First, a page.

• Revocation of drivers' license;
  • Confiscation of your passport; and, as a very last resort
  • Your parental rights to your children can be terminated.

Child support is a serious thing, and should be taken seriously. If you have severe financial problems and cannot pay, the court needs to be informed. Contact an attorney to assist you in working with the court.

If you are the obligee parent (the one who has custody of the children and should be receiving child support) and your ex is not paying, you can call the state's child support enforcement office to help you recover that money. This is a no-cost service. The number is:

Child Support Enforcement Services 
(307) 777-6948

If you and your child's other parent have NOT been married, and you have custody of the child, you still have a right to child support. To determine paternity, which is required if you are a woman trying to get child support ordered by the court, call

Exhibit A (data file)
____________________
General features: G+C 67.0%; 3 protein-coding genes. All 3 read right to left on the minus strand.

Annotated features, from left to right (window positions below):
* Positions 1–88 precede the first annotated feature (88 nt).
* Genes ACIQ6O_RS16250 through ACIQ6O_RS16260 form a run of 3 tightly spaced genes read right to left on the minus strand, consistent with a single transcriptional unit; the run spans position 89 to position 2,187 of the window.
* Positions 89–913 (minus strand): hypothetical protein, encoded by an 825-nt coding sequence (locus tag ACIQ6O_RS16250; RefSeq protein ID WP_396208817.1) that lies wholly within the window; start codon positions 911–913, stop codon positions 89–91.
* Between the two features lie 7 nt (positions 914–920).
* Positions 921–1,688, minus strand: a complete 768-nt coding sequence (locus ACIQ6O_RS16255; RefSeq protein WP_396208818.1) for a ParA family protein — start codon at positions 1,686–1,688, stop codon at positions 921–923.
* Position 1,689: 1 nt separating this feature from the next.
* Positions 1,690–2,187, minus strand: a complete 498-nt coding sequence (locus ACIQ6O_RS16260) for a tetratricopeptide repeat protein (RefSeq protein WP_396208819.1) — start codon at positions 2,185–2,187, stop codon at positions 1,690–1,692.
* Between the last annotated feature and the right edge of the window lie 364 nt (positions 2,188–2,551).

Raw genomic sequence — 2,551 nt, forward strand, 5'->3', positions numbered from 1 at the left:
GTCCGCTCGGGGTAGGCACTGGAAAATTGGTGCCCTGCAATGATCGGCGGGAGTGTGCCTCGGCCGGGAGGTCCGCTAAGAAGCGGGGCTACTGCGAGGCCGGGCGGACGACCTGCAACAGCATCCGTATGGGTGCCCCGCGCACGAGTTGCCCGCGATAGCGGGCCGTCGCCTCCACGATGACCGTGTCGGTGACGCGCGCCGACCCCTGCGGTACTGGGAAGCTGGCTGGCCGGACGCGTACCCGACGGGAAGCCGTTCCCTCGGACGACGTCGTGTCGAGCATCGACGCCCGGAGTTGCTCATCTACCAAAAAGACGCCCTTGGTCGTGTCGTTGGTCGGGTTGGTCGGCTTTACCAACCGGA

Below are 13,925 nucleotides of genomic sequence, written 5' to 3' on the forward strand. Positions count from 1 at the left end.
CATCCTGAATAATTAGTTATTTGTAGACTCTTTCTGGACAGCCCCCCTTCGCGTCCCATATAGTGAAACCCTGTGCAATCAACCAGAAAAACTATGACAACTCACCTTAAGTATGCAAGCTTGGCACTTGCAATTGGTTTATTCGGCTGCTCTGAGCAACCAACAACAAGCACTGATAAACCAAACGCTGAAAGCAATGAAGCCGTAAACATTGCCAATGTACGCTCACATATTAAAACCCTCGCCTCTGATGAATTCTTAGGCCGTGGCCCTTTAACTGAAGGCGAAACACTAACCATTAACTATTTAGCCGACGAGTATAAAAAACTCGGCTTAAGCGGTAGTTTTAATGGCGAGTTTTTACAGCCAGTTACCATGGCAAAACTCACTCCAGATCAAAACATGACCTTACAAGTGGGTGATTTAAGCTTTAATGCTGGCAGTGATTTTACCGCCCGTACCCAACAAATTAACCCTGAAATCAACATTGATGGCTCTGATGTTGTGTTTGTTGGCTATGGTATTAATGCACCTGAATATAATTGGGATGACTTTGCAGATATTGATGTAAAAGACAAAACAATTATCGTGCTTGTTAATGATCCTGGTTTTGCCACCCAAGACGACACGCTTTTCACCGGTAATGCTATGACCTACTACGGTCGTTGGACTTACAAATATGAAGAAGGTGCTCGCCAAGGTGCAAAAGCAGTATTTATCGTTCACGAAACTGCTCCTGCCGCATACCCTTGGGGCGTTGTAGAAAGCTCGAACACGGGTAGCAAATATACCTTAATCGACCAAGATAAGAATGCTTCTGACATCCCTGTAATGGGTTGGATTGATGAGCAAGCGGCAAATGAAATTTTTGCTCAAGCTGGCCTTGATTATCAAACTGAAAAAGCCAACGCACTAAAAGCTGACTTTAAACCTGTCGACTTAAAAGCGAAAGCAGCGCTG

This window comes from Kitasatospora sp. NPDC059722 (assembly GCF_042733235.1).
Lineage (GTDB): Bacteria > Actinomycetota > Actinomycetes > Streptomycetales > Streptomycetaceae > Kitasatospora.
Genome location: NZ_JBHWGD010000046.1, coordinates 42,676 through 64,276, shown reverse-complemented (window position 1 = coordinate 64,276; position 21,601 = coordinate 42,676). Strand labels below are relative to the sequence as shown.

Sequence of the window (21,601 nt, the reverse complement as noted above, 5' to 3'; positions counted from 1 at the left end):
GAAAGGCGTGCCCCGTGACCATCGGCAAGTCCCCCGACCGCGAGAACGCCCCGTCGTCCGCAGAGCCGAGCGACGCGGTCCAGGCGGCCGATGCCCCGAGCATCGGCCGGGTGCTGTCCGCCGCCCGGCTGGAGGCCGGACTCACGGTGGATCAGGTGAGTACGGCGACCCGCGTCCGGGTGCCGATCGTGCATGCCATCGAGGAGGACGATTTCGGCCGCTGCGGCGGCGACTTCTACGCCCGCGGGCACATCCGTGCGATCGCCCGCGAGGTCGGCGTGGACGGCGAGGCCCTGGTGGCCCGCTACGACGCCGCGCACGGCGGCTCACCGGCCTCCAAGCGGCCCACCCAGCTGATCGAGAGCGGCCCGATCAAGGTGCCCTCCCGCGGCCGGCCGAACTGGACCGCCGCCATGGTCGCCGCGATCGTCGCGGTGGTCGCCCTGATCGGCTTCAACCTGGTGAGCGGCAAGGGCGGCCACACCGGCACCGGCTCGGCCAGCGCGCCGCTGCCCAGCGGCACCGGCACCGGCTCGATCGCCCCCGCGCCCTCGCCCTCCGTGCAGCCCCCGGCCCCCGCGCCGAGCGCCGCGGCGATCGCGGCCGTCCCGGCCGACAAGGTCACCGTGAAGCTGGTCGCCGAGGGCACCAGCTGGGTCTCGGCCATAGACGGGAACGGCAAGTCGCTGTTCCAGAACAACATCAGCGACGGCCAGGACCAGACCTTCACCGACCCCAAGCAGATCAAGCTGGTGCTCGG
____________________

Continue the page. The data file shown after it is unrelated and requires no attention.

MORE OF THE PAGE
Department of Family Services 
(307) 777-7561

If you have a court order in place already (i.e., you've already gotten divorced or have had a child support order entered), and your ex is not complying with the terms of that order, you can file a Motion to Show Cause with the court to get those terms enforced. The State has a pro se packet online, located here:

http://courts.state.wy.us/OSC.aspx

As with everything else in family law, it is strongly encouraged that you get an attorney. If you choose to file pro se, read all of the instructions given with the documents VERY CAREFULLY. The court will not cut you any slack just because you're representing yourself. You still have to follow all of the rules. Failure to do so can cause your petition to be thrown out essentially telling you to come back when you can do it right.

Mediation

More and more often, Wyoming courts are ordering couples who are divorcing to go through a mediation process before a hearing will be granted in a divorce action. Mediation involves the parties meeting together with a person (the mediator) who helps them work out the terms of their divorce on their own. The purpose of this is to make your divorce agreement something you worked through, and not something the judge imposed upon you.

Mediators are expensive. Be aware that fees for mediation start around $100/hour. You will have to pay for this if ordered by the court.